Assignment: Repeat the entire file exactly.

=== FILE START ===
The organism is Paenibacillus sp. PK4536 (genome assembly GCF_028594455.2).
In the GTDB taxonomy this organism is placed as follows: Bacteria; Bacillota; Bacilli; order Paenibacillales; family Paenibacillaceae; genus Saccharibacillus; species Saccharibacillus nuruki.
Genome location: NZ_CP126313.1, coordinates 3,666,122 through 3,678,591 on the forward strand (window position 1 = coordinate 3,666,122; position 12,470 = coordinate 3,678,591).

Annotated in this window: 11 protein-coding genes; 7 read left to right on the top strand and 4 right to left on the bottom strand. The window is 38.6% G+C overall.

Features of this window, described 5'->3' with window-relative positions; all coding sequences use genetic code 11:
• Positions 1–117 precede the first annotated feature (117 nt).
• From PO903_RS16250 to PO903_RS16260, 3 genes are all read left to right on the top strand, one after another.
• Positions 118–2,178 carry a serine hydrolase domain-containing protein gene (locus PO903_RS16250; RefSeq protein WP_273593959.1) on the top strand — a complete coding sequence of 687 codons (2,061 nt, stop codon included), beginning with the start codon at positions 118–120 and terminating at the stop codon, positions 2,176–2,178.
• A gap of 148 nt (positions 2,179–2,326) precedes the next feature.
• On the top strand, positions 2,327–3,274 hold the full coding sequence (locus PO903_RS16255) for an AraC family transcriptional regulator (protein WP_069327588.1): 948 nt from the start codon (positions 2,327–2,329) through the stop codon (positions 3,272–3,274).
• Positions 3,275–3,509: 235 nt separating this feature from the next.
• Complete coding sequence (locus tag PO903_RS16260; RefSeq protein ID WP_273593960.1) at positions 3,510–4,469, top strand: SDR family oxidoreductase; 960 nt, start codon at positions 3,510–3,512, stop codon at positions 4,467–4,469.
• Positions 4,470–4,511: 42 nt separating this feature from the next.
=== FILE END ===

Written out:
The organism is Paenibacillus sp. PK4536 (genome assembly GCF_028594455.2).
In the GTDB taxonomy this organism is placed as follows: Bacteria; Bacillota; Bacilli; order Paenibacillales; family Paenibacillaceae; genus Saccharibacillus; species Saccharibacillus nuruki.
Genome location: NZ_CP126313.1, coordinates 3,666,122 through 3,678,591 on the forward strand (window position 1 = coordinate 3,666,122; position 12,470 = coordinate 3,678,591).

Annotated in this window: 11 protein-coding genes; 7 read left to right on the top strand and 4 right to left on the bottom strand. The window is 38.6% G+C overall.

Features of this window, described 5'->3' with window-relative positions; all coding sequences use genetic code 11:
• Positions 1–117 precede the first annotated feature (117 nt).
• From PO903_RS16250 to PO903_RS16260, 3 genes are all read left to right on the top strand, one after another.
• Positions 118–2,178 carry a serine hydrolase domain-containing protein gene (locus PO903_RS16250; RefSeq protein WP_273593959.1) on the top strand — a complete coding sequence of 687 codons (2,061 nt, stop codon included), beginning with the start codon at positions 118–120 and terminating at the stop codon, positions 2,176–2,178.
• A gap of 148 nt (positions 2,179–2,326) precedes the next feature.
• On the top strand, positions 2,327–3,274 hold the full coding sequence (locus PO903_RS16255) for an AraC family transcriptional regulator (protein WP_069327588.1): 948 nt from the start codon (positions 2,327–2,329) through the stop codon (positions 3,272–3,274).
• Positions 3,275–3,509: 235 nt separating this feature from the next.
• Complete coding sequence (locus tag PO903_RS16260; RefSeq protein ID WP_273593960.1) at positions 3,510–4,469, top strand: SDR family oxidoreductase; 960 nt, start codon at positions 3,510–3,512, stop codon at positions 4,467–4,469.
• Positions 4,470–4,511: 42 nt separating this feature from the next.